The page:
Clean Water, Land and Legacy Amendment
On Nov. 4, 2008, Minnesota voters approved a proposed Clean Water, Land and Legacy Amendment. During the 2008 session, the Minnesota Legislature agreed to place the amendment on the ballot.
Below are answers to frequently asked questions about the Clean Water, Land and Legacy Amendment.
The question that was on the 2008 General Election ballot stated:
"Shall the Minnesota Constitution be amended to dedicate funding to protect our drinking water sources; to protect, enhance, and restore our wetlands, prairies, forests, and fish, game, and wildlife habitat; to preserve our arts and cultural heritage; to support our parks and trails; and to protect, enhance, and restore our lakes, rivers, streams, and groundwater by increasing the sales and use tax rate beginning July 1, 2009, by three-eighths of one percent on taxable sales until the year 2034?"
How much money will this raise and what would it be used for?
The current general sales and use tax rate is 6.5%. Sales tax revenue is deposited in the state General Fund. The amendment will increase the general sales and use tax rate by three-eighths of one percentage point (0.375%) to 6.875% and dedicate the additional proceeds as follows:
• 33% to a newly created Outdoor Heritage Fund to be spent only to restore, protect, and enhance wetlands, prairies, forests, and habitat for game, fish, and wildlife (approximately $80 million in FY 2010 and $91 million in FY 2011);
• 33% to a newly-created Clean Water Fund to be spent only to protect, enhance, and restore water quality in lakes, rivers, streams, and groundwater, with at least 5% of the fund spent to protect drinking water sources (approximately $80 million in FY 2010 and $91 million in FY 2011);
• 14.25% to a newly created Parks and Trails Fund to be spent only to support parks and trails of regional or statewide significance (approximately $35 million in FY 2010 and $39 million in FY 2011);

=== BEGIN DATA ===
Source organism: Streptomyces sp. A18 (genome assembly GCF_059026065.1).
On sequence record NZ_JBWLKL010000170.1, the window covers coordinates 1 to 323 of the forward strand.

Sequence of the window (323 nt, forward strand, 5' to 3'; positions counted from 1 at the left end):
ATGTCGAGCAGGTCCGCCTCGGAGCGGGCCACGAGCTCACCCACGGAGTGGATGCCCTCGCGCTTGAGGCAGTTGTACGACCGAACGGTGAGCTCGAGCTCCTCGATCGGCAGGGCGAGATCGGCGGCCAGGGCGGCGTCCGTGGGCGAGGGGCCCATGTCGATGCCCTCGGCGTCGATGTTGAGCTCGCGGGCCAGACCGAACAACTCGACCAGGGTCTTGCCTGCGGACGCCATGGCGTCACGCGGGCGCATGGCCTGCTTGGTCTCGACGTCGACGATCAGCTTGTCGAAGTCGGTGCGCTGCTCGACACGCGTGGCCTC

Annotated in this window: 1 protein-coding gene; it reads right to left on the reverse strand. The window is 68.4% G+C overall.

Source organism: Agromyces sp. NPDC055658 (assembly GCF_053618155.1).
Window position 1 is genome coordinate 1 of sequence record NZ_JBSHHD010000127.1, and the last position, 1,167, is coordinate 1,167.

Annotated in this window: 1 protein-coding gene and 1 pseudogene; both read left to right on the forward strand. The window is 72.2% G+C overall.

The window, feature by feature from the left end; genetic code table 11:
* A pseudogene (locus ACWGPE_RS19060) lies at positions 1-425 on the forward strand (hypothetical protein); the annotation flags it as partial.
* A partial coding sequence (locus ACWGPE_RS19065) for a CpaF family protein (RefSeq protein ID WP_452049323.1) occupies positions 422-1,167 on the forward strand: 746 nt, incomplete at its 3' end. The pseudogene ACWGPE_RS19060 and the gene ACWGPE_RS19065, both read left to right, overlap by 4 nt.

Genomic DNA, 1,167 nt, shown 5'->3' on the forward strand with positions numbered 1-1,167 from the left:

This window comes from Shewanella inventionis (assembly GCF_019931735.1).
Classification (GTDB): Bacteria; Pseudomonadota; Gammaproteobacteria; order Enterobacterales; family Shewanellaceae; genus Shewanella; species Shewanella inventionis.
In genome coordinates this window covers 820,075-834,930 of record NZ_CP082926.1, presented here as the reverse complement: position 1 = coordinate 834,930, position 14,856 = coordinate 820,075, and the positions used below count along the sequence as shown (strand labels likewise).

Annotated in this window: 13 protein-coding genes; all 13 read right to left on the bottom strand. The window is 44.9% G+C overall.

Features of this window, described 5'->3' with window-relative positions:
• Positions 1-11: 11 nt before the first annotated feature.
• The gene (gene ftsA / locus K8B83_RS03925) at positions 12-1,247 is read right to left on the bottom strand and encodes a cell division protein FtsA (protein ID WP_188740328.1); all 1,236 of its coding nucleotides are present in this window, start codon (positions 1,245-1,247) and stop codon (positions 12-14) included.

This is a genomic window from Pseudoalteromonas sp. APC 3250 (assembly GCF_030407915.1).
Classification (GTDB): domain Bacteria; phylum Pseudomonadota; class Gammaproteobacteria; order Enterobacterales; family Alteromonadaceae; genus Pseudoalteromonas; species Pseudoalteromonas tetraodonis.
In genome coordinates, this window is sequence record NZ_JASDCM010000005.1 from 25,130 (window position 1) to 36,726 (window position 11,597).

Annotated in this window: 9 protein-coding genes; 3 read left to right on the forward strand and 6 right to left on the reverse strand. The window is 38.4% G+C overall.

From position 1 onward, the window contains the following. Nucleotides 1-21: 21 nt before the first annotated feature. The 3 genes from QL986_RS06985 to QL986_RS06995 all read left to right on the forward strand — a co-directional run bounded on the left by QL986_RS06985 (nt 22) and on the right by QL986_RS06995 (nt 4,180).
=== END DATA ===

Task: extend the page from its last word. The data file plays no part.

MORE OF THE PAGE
• 19.75% to a newly created Arts and Cultural Heritage Fund to be spent only for arts, arts education, and arts access, and to preserve Minnesota’s history and cultural heritage (approximately $48 million in FY 2010 and $54.5 million in FY 2011).
These figures are estimates from the Minnesota Department of Revenue; the total amount of money available from future sales tax receipts can be greatly affected by general economic conditions in the state.
The money dedicated under the constitutional amendment will be appropriated by law. The dedicated money must supplement traditional funding sources for these purposes and could not be used as a substitute.
Will the DNR receive this money?
These dollars will not go directly to the Minnesota Department of Natural Resources (DNR). The Legislature will make final funding decisions based on the merits of any proposed projects. Projects can be proposed by the DNR as well as other organizations and agencies.
The constitutional amendment states that funds can only be used for projects that meet the criteria established by law. That is, they must restore, protect, and enhance wetlands, prairies, forests, and habitat for game, fish, and wildlife; protect, enhance, and restore water quality in lakes, rivers, streams, and groundwater; and support parks and trails of regional or statewide significance.
What are the DNR’s long-range conservation plans and strategies?
How are spending decisions being made?
Learn more about how the Lessard Outdoor Heritage Council will make recommendations for 1/8 of the new sales tax revenue. The council is made up of a group of Minnesotan's asked to collaborate and develop priority conservation spending areas for the projected revenue.